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My Take: Russian hackers put the squeeze on U.S agencies, global corps in MOVEit-Zellis hack

By Byron V. Acohido

It was bound to happen. Clop, the Russia-based ransomware gang that executed the MOVEit-Zellis supply chain hack, has commenced making extortion demands of some big name U.S. federal agencies, in addition to global corporations.

Related: Supply-chain hack ultimatum

The nefarious Clop gang initially compromised MOVEit, which provided them a beachhead to gain access to Zellis, a UK-based supplier of payroll services. Breaching Zellis then gave them a path to Zellis’ customer base.

According to Lawrence Abrams, Editor in Chief of Bleeping Computer, the Clop ransomware gang began listing victims on its data leak site on June 14th, warning that they will begin leaking stolen data on June 21st if their extortion demands are not met.

Among the victims listed were Shell, UnitedHealthcare Student Resources, the University of Georgia, University System of Georgia, Heidelberger Druck, and Landal Greenparks.

As for federal agencies, the U.S. Cybersecurity and Infrastructure Security Agency (CISA) has confirmed breaches due to this vulnerability. “CISA is providing support to several federal agencies that have experienced intrusions affecting their MOVEit applications,” said Eric Goldstein,

News Alert: W3C advances technology to streamline payment authentication

Cambridge, Mass., June 15, 2023. The World Wide Web Consortium today announced a standardization milestone for a new browser capability that helps to streamline user authentication and enhance payment security during Web checkout. Secure Payment Confirmation (SPC) enables merchants, banks, payment service providers, card networks, and others to lower the friction of strong customer authentication (SCA), and produce cryptographic evidence of user consent, both important aspects of regulatory requirements such as the Payment Services Directive (PSD2) in Europe.

Publication of Secure Payment Confirmation as a Candidate Recommendation indicates that the feature set is stable and has received wide review. W3C will seek additional implementation experience prior to advancing this version of Secure Payment Confirmation to Recommendation.

Customer authentication

For the past 15 years, e-commerce has increased as a percentage of all retail sales. The COVID pandemic appears to have slightly accelerated this trend. Improvements to in-person payment security and other factors have led to ongoing increases in online payment fraud.

To combat online payment fraud growth, Europe and other jurisdictions have begun to mandate multifactor authentication for some types of payments. Though multifactor authentication reduces fraud, it also tends to increase checkout friction, which can lead to cart abandonment (cf. for example, Microsoft merchant experiences with SCA under PSD2).

In 2019 the Web Payments Working Group began work on Secure Payment Confirmation to help fulfill Strong Customer Authentication requirements with low checkout friction. Stripe conducted a pilot with an early implementation of SPC and, in March 2020 reported that, compared to one-time passcodes (OTP), SPC authentication led to an 8% increase in conversions at the same time checkout was 3 times faster.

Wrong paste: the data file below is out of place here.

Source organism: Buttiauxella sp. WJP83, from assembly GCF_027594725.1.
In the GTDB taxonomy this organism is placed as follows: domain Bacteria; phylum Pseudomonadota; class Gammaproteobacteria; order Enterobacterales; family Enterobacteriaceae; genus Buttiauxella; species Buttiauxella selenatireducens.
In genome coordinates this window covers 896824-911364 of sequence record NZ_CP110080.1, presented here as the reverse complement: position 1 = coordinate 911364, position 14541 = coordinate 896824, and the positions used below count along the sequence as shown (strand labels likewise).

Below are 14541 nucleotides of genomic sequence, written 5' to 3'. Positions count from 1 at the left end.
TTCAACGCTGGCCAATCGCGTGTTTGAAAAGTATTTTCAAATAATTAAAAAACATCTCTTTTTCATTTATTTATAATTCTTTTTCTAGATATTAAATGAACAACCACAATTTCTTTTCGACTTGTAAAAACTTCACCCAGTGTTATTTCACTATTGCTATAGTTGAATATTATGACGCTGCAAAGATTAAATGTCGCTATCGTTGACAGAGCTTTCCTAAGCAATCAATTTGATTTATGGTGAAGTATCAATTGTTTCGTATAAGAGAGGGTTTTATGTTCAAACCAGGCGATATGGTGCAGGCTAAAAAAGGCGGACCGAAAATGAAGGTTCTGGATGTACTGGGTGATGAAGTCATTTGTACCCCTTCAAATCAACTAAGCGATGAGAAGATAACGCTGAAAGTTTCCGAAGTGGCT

W3C continues to receive feedback about Secure Payment Confirmation through pilot programs, including a second experiment by Stripe. The Web Payments Working Group anticipates more experimental data will be available by September 2023.

News alert: Cybersixgill introduces generative AI for Dark Web threat intelligence gathering

Tel Aviv, Israel – June 14, 2023 – Cybersixgill, the global cyber threat intelligence data provider, announced today Cybersixgill IQ, its new generative AI, representing a significant breakthrough in cyber threat intelligence (CTI). Drawing from the company’s unmatched, deep, dark web data and intelligence, as well as Open Source Intelligence (OSINT) and organizations’ unique attack surface context, the solution stands out from other generative AI cybersecurity offerings and builds on Cybersixgill’s origins firmly rooted in AI.

Cybersixgill IQ leverages state-of-the-art generative AI technologies to serve a broad range of user personas and address an extensive set of business use cases, such as closing the skills gap, improving efficiencies with limited resources, and democratizing CTI for organizations of all sizes and security-maturity levels.

Further, while other generative AI solutions in the market rely on simple integrations with ChatGPT, Cybersixgill IQ leverages AI across its capabilities, enhancing every step of the intelligence process. The solution simplifies access to CTI, making it easier to answer complex intelligence-related questions with readily available, actionable insights.

With its new generative AI, Cybersixgill is redefining the CTI landscape, providing unprecedented access and insights within the industry.

“Generative AI can be a force multiplier, helping organizations derive value from threat intelligence. With Cybersixgill IQ, threat analysts and security professionals can now ask critical questions and get immediate, detailed answers, which can accelerate the value of CTI toward proactive investigations and understanding CVEs, exploits, IOCs and TTPs,” said Jon Oltsik, Distinguished Analyst and Fellow with Enterprise Strategy Group and the founder of the firm’s cybersecurity service. “Failed threat intelligence programs are often the result of threat research outputs that are irrelevant to the organization. With generative AI capabilities such as Cybersixgill IQ, organizations can tailor threat intelligence and generate curated reports customized for the various constituents consuming them, including CISOs, SOC engineers, business managers, and everything in between.”

RSAC Fireside Chat: Counteracting Putin’s weaponizing of ransomware — with containment

By Byron V. Acohido

The ransomware plague endures — and has arisen as a potent weapon in geopolitical conflicts.

Related: The Golden Age of cyber espionage

Cyber extortion remains a material threat to organizations of all sizes across all industries. Ransomware purveyors have demonstrated their capability to endlessly take advantage of a vastly expanded network attack surface – one that will only continue to expand as the shift to massively interconnected digital services accelerates.